Why Midseason ‘Finales’ Are Bad for TV

Another compelling case against the TV status quo, propounded by a knowledgeable and talented writer – with whom, we hasten to add – we here atTVWriter™ thoroughly agree:

the-walking-deadby Nick Cannata-Bowman

We’ve all seen it: Our favorite show finally returns after months off the air as we eagerly tune in every week. Then as quickly as it came back, it disappears for another two months, only to return again to finish out the season. Here we have the odd new-ish trend of the “midseason finale,” taking over the most popular shows on virtually every major network. For the networks themselves, it’s a slam dunk. They get to drag out their most-watched properties, and then rebuild hype for a “midseason premiere.”

It’s a strange game of cat and mouse that has these shows dangled like a carrot in front of viewers for weeks at a time. Long hiatuses are generally designed to allow more time for production, but in the end, all they do is interrupt the flow for both viewers and the show. It creates a disjointed storytelling structure that makes it hard to get into anything that resembles a creative flow. Some series and networks are more guilty than others, but it would appear as though the days of running through a season in at least semi-consecutive weeks are long since over.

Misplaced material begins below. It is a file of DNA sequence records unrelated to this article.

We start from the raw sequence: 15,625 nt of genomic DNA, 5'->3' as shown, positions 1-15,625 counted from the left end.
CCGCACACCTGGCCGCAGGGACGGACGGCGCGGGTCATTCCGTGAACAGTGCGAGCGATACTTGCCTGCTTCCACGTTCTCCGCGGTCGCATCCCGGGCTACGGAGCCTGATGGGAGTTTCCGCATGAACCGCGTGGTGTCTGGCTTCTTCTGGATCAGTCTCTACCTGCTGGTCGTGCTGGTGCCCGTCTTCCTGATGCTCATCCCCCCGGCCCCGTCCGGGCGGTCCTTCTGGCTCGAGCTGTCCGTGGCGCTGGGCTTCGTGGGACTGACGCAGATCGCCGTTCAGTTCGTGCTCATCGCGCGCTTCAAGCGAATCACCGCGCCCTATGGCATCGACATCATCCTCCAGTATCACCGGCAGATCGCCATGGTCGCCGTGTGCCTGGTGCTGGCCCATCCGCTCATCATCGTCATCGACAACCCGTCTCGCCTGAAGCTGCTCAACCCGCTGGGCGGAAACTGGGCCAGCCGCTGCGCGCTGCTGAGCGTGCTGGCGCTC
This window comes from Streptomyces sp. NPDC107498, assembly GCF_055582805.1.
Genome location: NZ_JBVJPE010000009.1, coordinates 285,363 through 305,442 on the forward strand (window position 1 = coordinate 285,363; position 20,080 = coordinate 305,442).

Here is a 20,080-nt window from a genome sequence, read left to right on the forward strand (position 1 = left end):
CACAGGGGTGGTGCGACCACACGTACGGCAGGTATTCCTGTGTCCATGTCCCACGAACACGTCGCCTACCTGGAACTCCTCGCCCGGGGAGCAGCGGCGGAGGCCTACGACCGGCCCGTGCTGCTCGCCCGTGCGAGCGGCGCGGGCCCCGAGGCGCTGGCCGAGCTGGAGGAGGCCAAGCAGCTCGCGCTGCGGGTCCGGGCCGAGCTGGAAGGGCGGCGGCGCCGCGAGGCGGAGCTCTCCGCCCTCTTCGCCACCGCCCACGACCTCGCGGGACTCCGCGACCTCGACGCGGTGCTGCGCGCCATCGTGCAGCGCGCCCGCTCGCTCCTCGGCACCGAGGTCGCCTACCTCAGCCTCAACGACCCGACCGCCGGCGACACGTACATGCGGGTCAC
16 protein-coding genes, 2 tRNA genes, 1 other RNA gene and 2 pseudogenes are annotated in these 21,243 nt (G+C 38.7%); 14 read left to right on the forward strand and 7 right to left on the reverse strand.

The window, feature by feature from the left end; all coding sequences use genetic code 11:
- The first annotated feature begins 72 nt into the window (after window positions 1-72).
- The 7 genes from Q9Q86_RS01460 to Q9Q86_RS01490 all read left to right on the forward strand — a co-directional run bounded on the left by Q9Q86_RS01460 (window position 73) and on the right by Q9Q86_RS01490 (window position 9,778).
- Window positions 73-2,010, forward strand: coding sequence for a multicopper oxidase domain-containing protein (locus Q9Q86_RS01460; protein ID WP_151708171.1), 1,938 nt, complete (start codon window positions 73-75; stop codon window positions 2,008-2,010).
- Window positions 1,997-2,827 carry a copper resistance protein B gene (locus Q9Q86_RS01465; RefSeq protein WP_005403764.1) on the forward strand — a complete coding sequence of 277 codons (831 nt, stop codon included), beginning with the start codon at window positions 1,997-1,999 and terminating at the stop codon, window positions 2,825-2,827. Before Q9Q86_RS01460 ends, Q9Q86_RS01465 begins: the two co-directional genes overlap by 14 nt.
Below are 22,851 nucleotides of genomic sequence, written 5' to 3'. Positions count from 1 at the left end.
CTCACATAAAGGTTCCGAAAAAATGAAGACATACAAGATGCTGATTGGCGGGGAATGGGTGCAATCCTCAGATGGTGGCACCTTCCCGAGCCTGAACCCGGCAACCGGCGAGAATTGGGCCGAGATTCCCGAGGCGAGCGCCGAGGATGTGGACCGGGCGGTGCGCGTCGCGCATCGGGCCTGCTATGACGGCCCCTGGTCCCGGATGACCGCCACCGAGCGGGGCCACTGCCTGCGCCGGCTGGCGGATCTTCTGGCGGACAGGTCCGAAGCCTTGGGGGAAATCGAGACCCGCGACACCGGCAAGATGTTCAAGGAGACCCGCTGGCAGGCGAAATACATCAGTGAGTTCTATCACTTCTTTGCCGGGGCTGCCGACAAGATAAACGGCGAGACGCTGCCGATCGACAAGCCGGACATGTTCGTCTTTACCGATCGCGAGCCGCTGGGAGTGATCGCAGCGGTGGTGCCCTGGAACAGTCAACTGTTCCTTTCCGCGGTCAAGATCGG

No show represents this trend better than Fox’s New Girl, having gone far beyond simply airing half its episodes in the fall and the other half two months later. Its fourth season that concluded in May of this year took four breaks that lasted two or more weeks, going so far as to take a half-month hiatus after returning for only two episodes following a one-month layoff. If your head is spinning trying to make heads or tails of this, know that you’re not alone. It’s become a whirlwind adventure trying to figure out whether or not this will be a week one of our favorite shows airs.

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